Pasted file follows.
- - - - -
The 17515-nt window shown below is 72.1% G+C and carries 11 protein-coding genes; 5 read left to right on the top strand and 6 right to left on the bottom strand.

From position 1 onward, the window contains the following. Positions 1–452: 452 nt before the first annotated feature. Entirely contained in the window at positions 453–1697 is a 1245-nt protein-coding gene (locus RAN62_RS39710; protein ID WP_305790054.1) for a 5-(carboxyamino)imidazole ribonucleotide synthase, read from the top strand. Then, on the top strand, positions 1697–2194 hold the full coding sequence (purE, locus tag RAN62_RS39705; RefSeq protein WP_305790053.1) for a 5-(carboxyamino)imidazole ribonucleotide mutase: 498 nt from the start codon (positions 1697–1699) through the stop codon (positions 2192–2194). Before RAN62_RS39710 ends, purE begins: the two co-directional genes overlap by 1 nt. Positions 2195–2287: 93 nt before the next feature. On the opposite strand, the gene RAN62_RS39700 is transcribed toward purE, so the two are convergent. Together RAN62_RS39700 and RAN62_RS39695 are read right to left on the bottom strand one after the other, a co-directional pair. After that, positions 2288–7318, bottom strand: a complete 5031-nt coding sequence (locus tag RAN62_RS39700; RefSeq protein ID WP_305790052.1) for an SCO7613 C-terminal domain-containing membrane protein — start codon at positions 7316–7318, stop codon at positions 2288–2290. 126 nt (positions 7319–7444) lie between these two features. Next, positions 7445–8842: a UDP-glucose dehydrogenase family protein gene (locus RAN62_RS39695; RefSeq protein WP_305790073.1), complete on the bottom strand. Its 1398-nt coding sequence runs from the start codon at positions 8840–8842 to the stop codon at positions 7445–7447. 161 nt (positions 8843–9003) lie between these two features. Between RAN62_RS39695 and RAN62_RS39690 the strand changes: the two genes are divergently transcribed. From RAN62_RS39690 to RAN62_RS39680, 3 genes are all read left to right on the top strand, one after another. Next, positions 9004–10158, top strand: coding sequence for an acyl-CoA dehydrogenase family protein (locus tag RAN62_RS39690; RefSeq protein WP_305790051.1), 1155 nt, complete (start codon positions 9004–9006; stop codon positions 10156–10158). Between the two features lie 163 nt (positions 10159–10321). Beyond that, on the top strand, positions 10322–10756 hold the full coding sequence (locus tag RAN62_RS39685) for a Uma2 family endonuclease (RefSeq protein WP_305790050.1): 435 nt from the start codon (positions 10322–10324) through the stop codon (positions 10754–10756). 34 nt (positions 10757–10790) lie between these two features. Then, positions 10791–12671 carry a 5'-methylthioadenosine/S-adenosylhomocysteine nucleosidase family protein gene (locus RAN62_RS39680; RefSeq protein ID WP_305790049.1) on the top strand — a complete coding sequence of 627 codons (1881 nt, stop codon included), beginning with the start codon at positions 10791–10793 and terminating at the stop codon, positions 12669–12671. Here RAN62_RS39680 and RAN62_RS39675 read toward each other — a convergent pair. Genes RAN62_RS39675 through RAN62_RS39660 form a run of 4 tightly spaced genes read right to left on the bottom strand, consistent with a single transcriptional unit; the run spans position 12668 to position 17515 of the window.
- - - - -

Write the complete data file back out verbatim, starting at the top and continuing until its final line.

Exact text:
The 17515-nt window shown below is 72.1% G+C and carries 11 protein-coding genes; 5 read left to right on the top strand and 6 right to left on the bottom strand.

From position 1 onward, the window contains the following. Positions 1–452: 452 nt before the first annotated feature. Entirely contained in the window at positions 453–1697 is a 1245-nt protein-coding gene (locus RAN62_RS39710; protein ID WP_305790054.1) for a 5-(carboxyamino)imidazole ribonucleotide synthase, read from the top strand. Then, on the top strand, positions 1697–2194 hold the full coding sequence (purE, locus tag RAN62_RS39705; RefSeq protein WP_305790053.1) for a 5-(carboxyamino)imidazole ribonucleotide mutase: 498 nt from the start codon (positions 1697–1699) through the stop codon (positions 2192–2194). Before RAN62_RS39710 ends, purE begins: the two co-directional genes overlap by 1 nt. Positions 2195–2287: 93 nt before the next feature. On the opposite strand, the gene RAN62_RS39700 is transcribed toward purE, so the two are convergent. Together RAN62_RS39700 and RAN62_RS39695 are read right to left on the bottom strand one after the other, a co-directional pair. After that, positions 2288–7318, bottom strand: a complete 5031-nt coding sequence (locus tag RAN62_RS39700; RefSeq protein ID WP_305790052.1) for an SCO7613 C-terminal domain-containing membrane protein — start codon at positions 7316–7318, stop codon at positions 2288–2290. 126 nt (positions 7319–7444) lie between these two features. Next, positions 7445–8842: a UDP-glucose dehydrogenase family protein gene (locus RAN62_RS39695; RefSeq protein WP_305790073.1), complete on the bottom strand. Its 1398-nt coding sequence runs from the start codon at positions 8840–8842 to the stop codon at positions 7445–7447. 161 nt (positions 8843–9003) lie between these two features. Between RAN62_RS39695 and RAN62_RS39690 the strand changes: the two genes are divergently transcribed. From RAN62_RS39690 to RAN62_RS39680, 3 genes are all read left to right on the top strand, one after another. Next, positions 9004–10158, top strand: coding sequence for an acyl-CoA dehydrogenase family protein (locus tag RAN62_RS39690; RefSeq protein WP_305790051.1), 1155 nt, complete (start codon positions 9004–9006; stop codon positions 10156–10158). Between the two features lie 163 nt (positions 10159–10321). Beyond that, on the top strand, positions 10322–10756 hold the full coding sequence (locus tag RAN62_RS39685) for a Uma2 family endonuclease (RefSeq protein WP_305790050.1): 435 nt from the start codon (positions 10322–10324) through the stop codon (positions 10754–10756). 34 nt (positions 10757–10790) lie between these two features. Then, positions 10791–12671 carry a 5'-methylthioadenosine/S-adenosylhomocysteine nucleosidase family protein gene (locus RAN62_RS39680; RefSeq protein ID WP_305790049.1) on the top strand — a complete coding sequence of 627 codons (1881 nt, stop codon included), beginning with the start codon at positions 10791–10793 and terminating at the stop codon, positions 12669–12671. Here RAN62_RS39680 and RAN62_RS39675 read toward each other — a convergent pair. Genes RAN62_RS39675 through RAN62_RS39660 form a run of 4 tightly spaced genes read right to left on the bottom strand, consistent with a single transcriptional unit; the run spans position 12668 to position 17515 of the window.